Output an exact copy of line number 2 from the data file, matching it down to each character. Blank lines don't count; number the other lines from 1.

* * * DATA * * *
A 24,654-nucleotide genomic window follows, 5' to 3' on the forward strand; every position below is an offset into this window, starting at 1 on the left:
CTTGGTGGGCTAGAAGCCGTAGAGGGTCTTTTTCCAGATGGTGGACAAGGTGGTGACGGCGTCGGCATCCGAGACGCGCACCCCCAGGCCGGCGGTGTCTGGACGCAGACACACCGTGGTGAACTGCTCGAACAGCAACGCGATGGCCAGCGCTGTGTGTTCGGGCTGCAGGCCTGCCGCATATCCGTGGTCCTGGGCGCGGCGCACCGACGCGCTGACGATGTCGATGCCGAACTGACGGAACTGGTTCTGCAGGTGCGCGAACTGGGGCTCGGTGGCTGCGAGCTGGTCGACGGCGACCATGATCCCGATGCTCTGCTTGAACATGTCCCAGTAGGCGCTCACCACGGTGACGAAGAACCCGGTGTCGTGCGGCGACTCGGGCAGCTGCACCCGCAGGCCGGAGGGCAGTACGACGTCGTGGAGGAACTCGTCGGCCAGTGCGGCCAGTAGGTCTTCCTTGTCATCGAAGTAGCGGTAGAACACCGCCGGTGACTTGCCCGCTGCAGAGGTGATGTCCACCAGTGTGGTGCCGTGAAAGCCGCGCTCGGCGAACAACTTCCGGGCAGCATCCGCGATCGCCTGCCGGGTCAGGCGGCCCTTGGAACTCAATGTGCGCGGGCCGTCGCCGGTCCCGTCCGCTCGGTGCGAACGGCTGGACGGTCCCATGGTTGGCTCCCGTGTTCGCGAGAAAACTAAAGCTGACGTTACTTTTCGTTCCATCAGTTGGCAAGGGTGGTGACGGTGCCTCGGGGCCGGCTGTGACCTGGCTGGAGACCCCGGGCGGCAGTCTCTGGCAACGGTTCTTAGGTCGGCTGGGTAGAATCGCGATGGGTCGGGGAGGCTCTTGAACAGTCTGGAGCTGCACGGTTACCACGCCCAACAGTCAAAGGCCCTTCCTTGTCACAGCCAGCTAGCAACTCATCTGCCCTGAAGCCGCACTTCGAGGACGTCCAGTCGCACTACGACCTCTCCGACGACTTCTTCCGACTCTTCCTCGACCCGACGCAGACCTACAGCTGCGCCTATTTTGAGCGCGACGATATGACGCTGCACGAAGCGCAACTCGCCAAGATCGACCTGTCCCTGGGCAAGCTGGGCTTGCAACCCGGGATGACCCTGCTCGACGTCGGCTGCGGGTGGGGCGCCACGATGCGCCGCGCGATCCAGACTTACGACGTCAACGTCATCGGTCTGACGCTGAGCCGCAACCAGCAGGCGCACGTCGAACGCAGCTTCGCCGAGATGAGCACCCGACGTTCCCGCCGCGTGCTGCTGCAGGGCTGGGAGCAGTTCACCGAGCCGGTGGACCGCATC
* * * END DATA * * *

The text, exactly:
CTTGGTGGGCTAGAAGCCGTAGAGGGTCTTTTTCCAGATGGTGGACAAGGTGGTGACGGCGTCGGCATCCGAGACGCGCACCCCCAGGCCGGCGGTGTCTGGACGCAGACACACCGTGGTGAACTGCTCGAACAGCAACGCGATGGCCAGCGCTGTGTGTTCGGGCTGCAGGCCTGCCGCATATCCGTGGTCCTGGGCGCGGCGCACCGACGCGCTGACGATGTCGATGCCGAACTGACGGAACTGGTTCTGCAGGTGCGCGAACTGGGGCTCGGTGGCTGCGAGCTGGTCGACGGCGACCATGATCCCGATGCTCTGCTTGAACATGTCCCAGTAGGCGCTCACCACGGTGACGAAGAACCCGGTGTCGTGCGGCGACTCGGGCAGCTGCACCCGCAGGCCGGAGGGCAGTACGACGTCGTGGAGGAACTCGTCGGCCAGTGCGGCCAGTAGGTCTTCCTTGTCATCGAAGTAGCGGTAGAACACCGCCGGTGACTTGCCCGCTGCAGAGGTGATGTCCACCAGTGTGGTGCCGTGAAAGCCGCGCTCGGCGAACAACTTCCGGGCAGCATCCGCGATCGCCTGCCGGGTCAGGCGGCCCTTGGAACTCAATGTGCGCGGGCCGTCGCCGGTCCCGTCCGCTCGGTGCGAACGGCTGGACGGTCCCATGGTTGGCTCCCGTGTTCGCGAGAAAACTAAAGCTGACGTTACTTTTCGTTCCATCAGTTGGCAAGGGTGGTGACGGTGCCTCGGGGCCGGCTGTGACCTGGCTGGAGACCCCGGGCGGCAGTCTCTGGCAACGGTTCTTAGGTCGGCTGGGTAGAATCGCGATGGGTCGGGGAGGCTCTTGAACAGTCTGGAGCTGCACGGTTACCACGCCCAACAGTCAAAGGCCCTTCCTTGTCACAGCCAGCTAGCAACTCATCTGCCCTGAAGCCGCACTTCGAGGACGTCCAGTCGCACTACGACCTCTCCGACGACTTCTTCCGACTCTTCCTCGACCCGACGCAGACCTACAGCTGCGCCTATTTTGAGCGCGACGATATGACGCTGCACGAAGCGCAACTCGCCAAGATCGACCTGTCCCTGGGCAAGCTGGGCTTGCAACCCGGGATGACCCTGCTCGACGTCGGCTGCGGGTGGGGCGCCACGATGCGCCGCGCGATCCAGACTTACGACGTCAACGTCATCGGTCTGACGCTGAGCCGCAACCAGCAGGCGCACGTCGAACGCAGCTTCGCCGAGATGAGCACCCGACGTTCCCGCCGCGTGCTGCTGCAGGGCTGGGAGCAGTTCACCGAGCCGGTGGACCGCATC